Summer lawn diseases and how to treat them

Our guide to identifying and ridding your lawn of diseases this summer.

One of the many requirements for looking after your lawn during the summer months is the management of lawn diseases. The type of disease that can cause problems for your turf can vary depending on a multitude of factors, including the condition of your lawn.

Here are our tips for spotting and dealing with some of the most common offenders.

Red Thread

Red thread is one of the most common turf diseases you might find in the UK, partly because it can re-occur multiple times in a single year as the fungus spores in the soil can remain active for up to 2 years!

Part of this vitality is due to red thread’s ability to survive at temperatures as low -20°C or as high as 32°C – but is most commonly active from late spring and through to the autumn. It can develop on most grasses, but ryegrasses, fescues, and annual meadow grass are more commonly infected.

Red thread is common on lawns during wet summers, when humidity is high and nutrient levels are low. Red thread will rarely kill the grass completely, and the patches will recover with appropriate remedial action.

Identification:

To identify red thread, be on the lookout for countless strands of very pale pink fungal mycelium which grow out of the leaf tissue and become wound tightly together, which has the effect of making them appear red. The development of these needles, or mycelium adds to the infection as it allows the disease to spread over the lawn surface, especially during humid conditions.

Treatment:

Red thread is often referred to as an indicator of low fertility and the symptoms are especially common with a reduced level of nitrogen available to the plant. And though red thread is almost invariably a leaf disease, and despite the fungus having the ability to enter and damage the crown tissues, it very seldom does. Because of these factors, the symptoms of the disease can frequently be reduced by balanced applications of fertiliser, and the removal of the infected leaf tissue by boxing off the clippings during mowing. However, because red thread can re-occur, it isn’t guaranteed that one treatment will resolve the problem. The disease can be spread by infected clippings and direct movement of the fungus underfoot or by machinery.

Leaf Spot

Leaf spot usually occurs when temperatures are high and conditions are humid, especially in areas of the lawn that are shaded. Minor infection may result in lesions on the leaves. The infected area is normally brown in colour and as the infection progresses the colour of the surrounding tissues will also change. This has the effect of often making the grass blades appear as if they have been partially burned. As with other turf diseases, the leaf tends to turn a pale brown or tan colour. Results of the infection can vary, but if it moves down and reaches the leaf sheath it can result in thin strands of grass. If the infection reaches advanced stages where many plants die in large patches, it is known as ‘melting out’. In the early stages of infection, it should be noted that it can often be difficult to tell the difference between leaf spot and insect damage. This is a bigger problem than you might think, as watering a lawn damaged by leaf spot a can encourage the spread of the disease!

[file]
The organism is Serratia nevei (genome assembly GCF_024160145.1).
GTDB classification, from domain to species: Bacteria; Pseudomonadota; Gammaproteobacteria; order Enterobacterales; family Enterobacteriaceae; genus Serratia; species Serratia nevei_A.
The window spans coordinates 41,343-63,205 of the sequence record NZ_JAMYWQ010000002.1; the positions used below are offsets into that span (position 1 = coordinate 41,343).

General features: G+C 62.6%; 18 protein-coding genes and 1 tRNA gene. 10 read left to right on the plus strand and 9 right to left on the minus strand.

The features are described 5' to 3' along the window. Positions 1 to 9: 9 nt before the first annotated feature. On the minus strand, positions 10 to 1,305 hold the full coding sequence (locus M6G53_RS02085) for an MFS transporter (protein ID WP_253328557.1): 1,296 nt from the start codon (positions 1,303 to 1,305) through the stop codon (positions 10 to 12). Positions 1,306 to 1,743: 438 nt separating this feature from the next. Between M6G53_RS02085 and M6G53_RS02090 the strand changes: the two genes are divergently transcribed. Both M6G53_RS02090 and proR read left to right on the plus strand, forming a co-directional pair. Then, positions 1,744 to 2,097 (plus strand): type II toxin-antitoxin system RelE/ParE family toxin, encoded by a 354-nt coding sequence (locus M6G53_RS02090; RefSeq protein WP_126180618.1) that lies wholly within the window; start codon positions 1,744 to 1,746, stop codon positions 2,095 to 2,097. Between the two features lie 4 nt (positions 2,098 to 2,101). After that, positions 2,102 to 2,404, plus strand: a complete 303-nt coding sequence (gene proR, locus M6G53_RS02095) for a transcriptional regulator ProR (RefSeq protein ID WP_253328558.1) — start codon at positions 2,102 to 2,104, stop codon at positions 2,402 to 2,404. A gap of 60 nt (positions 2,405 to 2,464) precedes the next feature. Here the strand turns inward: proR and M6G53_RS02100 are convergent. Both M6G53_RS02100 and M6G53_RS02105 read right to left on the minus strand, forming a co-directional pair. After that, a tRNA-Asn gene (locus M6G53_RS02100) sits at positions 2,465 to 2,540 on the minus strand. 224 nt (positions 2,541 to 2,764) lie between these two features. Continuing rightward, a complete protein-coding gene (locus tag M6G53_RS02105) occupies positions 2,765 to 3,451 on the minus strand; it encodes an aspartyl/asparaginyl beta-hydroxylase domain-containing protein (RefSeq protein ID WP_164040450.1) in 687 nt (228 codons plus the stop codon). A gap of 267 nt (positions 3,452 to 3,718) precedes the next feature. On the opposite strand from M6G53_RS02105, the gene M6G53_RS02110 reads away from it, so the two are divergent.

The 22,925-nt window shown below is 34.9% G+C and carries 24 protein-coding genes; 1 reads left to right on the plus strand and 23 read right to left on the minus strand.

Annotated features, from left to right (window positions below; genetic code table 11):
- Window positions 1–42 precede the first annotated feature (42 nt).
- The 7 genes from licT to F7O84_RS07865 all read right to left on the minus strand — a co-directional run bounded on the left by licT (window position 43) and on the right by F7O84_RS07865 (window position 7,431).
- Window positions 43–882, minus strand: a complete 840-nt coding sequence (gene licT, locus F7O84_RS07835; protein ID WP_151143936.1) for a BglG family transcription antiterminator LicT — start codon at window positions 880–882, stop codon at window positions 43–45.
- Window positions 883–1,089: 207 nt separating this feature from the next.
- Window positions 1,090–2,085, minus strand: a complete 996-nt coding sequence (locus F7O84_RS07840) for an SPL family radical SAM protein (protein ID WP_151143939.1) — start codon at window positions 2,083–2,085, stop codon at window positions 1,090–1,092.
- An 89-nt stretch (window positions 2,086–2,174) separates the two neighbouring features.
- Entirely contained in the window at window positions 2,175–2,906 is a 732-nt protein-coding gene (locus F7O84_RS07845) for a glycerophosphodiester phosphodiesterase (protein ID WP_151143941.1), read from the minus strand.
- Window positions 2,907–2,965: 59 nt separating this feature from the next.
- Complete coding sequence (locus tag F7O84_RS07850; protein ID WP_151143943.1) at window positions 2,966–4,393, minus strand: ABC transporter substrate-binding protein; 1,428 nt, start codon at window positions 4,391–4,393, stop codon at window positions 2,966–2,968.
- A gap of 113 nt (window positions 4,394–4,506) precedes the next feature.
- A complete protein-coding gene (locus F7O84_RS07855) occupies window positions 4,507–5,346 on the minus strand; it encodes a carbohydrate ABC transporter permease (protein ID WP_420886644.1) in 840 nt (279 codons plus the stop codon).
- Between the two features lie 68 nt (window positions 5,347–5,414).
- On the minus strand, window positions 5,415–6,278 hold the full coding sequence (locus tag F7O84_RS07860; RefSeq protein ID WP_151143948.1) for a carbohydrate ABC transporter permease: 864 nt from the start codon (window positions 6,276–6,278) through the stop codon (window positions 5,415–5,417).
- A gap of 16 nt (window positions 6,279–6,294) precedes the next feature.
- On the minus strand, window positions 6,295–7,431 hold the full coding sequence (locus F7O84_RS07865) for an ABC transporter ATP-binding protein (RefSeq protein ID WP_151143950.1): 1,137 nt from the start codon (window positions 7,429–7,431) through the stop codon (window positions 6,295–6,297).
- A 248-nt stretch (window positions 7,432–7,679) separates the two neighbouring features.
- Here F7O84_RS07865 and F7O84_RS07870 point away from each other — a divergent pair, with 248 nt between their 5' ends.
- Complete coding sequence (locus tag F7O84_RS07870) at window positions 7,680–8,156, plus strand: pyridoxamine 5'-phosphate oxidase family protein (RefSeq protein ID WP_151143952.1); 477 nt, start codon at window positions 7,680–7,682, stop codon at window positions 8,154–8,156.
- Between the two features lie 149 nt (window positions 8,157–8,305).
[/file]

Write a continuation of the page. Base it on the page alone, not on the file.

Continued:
Treatment:

So how should you treat leaf spot? As with any other lawn disease, if your lawn has been infected with leaf spot, the best thing to do is act right away and contact your local TruGreen Lawn Care Specialist.

Of course, you can help to prevent leaf spot by maintaining a grass-cutting height that isn’t too short. This is because grass with longer, stronger blades is better resistant to damage.

Like red thread, leaf spot can also be effectively dealt with through the application of fertiliser. The right application of nutrients to the soil during a leaf spot infection can entirely kill off an infection. But because water can encourage the spread of leaf spot, remember to avoid over-watering affected areas. It may also be advisable to then aerate your lawn to increase air and moisture reaching the roots of the plant.

Rust

There are lots of different diseases that can affect turf grasses, and like red thread, some grass species are more susceptible to damage. The more at-risk grass species are Perennial Ryegrasses and Smooth Stalked Meadow grasses.

Identification:

It is important to be vigilant in the mid to late summer, as this is the most common time of year for infection to occur – As with other turf diseases, humidity, low fertility and infrequent mowing regimes are common causes. Grass infected with rust is so-called because it often appears rust-coloured due to the production of yellow and orange spores on the leaf surface.

Treatment:

Like the other summer lawn diseases, control of rust infections can be achieved through adequate fertiliser application, regular mowing, and if necessary the use of a fungicide.

One thing that can be identified about the most common diseases, is the importance of balanced fertiliser application and mowing habits. If you’re worried about the spread of lawn diseases, there’s no better time to begin a discussion about a quality treatment plan for your lawn this summer with TruGreen professional lawn care.

Booking a 14-point lawn analysis now means you receive a no-obligation assessment of your lawn from the experts. Whether it is to keep your lawn healthy, and put your mind at ease, or start out on the road to recovery, get the help your lawn needs by finding your nearest TruGreen business today.

Written by Tom Page, Digital Content Writer